The biggest weakness in American policy toward Iran is its inconsistency. Commercial ties were banned in 1979, after Islamic revolutionaries seized the U.S. Embassy in Tehran and held 52 of its employees hostage for 444 days. Yet while Iranian products are barred from the United States, certain American goods can be sold to Iran. In the last three years such sales totaled about $1.7 billion. At the same time, U.S. companies have become the biggest customers for Iranian oil, currently buying crude at a rate of 613,000 barrels a day for resale overseas. It is against this backdrop that Conoco, through its Dutch subsidiary, signed a $1-billion oil and gas contract with Iran, setting off an explosion of criticism from the White House and Congress and prompting President Clinton's decision Tuesday to sign an executive order outlawing such deals.
What most angered Washington is that the Conoco deal threatened to further undercut U.S. efforts to maintain economic pressure on Iran to halt its support for international terrorism and other subversion. Secretary of State Warren Christopher's voice has been the strongest in the Clinton Administration in promoting a firm stance. Christopher, who honorably recused himself from policy decisions on Iran after learning that Conoco had recently retained his former Los Angeles law firm, O'Melveny & Myers, has been blistering in his criticism of the Tehran regime: "Wherever you look, you will find the evil hand of Iran in (the Middle East)." Conoco's action, he said, is "inconsistent with the containment policy that we have carried forward."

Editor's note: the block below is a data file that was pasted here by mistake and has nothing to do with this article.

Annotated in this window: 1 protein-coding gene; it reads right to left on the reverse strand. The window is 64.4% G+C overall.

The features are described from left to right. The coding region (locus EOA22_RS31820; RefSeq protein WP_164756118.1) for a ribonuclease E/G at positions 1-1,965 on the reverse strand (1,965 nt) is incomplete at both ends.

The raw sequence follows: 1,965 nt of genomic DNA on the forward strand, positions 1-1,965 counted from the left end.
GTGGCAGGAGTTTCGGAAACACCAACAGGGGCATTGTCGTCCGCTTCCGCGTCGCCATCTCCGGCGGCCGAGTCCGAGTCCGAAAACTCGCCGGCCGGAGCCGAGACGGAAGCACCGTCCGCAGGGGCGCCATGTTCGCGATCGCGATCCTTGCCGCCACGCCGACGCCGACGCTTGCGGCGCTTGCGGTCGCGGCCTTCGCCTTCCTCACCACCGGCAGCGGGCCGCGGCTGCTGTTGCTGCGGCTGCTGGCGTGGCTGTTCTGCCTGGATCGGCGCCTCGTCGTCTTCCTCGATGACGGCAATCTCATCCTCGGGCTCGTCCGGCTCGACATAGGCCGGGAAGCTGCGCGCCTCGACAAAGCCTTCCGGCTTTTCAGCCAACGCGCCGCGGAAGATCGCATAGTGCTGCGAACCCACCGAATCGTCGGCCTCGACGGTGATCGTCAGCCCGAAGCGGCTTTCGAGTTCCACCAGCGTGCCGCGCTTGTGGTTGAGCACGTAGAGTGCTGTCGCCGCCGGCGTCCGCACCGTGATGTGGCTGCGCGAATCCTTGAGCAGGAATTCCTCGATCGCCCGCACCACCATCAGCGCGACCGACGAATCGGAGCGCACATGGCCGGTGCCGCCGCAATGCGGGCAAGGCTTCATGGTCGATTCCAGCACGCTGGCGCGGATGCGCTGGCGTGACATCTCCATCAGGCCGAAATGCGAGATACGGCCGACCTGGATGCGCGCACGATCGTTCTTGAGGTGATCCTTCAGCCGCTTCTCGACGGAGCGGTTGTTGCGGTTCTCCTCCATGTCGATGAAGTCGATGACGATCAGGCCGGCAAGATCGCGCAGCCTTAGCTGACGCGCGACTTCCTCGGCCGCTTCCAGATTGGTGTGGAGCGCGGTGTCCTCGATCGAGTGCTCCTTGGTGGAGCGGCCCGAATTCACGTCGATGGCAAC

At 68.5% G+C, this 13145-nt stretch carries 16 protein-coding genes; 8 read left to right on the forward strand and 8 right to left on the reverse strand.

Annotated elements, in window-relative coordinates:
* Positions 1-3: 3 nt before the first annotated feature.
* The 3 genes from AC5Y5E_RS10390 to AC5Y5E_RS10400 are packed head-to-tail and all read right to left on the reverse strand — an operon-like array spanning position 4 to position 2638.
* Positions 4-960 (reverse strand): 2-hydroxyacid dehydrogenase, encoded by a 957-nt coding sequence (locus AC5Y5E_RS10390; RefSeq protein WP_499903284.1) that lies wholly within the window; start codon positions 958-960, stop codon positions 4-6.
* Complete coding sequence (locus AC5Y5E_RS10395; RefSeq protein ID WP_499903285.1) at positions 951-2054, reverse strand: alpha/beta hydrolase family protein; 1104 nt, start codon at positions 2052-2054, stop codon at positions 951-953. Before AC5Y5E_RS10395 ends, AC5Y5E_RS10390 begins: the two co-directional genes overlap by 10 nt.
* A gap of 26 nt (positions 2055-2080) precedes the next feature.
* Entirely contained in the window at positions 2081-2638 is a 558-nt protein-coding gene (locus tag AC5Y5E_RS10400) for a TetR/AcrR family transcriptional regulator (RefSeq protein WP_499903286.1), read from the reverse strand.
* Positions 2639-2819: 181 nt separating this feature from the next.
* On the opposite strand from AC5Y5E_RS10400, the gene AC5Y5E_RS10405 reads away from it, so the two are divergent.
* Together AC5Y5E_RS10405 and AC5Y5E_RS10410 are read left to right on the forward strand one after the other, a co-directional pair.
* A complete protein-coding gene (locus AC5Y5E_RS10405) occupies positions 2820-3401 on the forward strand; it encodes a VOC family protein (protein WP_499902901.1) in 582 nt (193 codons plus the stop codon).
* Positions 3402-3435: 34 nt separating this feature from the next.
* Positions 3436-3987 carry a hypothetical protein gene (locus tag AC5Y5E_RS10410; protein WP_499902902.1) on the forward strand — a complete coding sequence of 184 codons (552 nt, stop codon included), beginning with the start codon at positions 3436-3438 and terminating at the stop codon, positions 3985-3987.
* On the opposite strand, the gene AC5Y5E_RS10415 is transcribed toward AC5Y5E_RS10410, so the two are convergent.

The problem with trying to implement a consistent commercial policy toward Iran is a familiar one: The void left by a U.S. boycott can in most cases be filled by one or another supplier, leaving Iran no weaker but denying sales to U.S. firms. So in application the policy seeks to be pragmatic rather than absolute. Sales of non-strategic goods--foodstuffs, some machinery, auto parts--that Iran could easily find elsewhere are allowed, but not financial dealings or technology transfers that could strengthen Iran's military capabilities or its ability to do mischief abroad. Russia's recent deal to sell Iran nuclear reactor technology, over strong U.S. protests, exemplifies the kind of trade that emphatically should not be taking place, given Iran's interest in acquiring nuclear weapons.
It's a fine line, reflecting the habitual interest conflicts between the Commerce and State departments, and up until the Conoco deal the implicit inconsistencies didn't draw a lot of attention. All that has now changed. Basic U.S. policy, as the State Department describes it, is to "maximize pressure . . . both economically and politically" to try to achieve changes in Iran's external behavior. What is clearly needed now is a policy reassessment to determine whether the United States is in fact exerting all the pressure it is capable of on a rogue regime that remains its sworn enemy.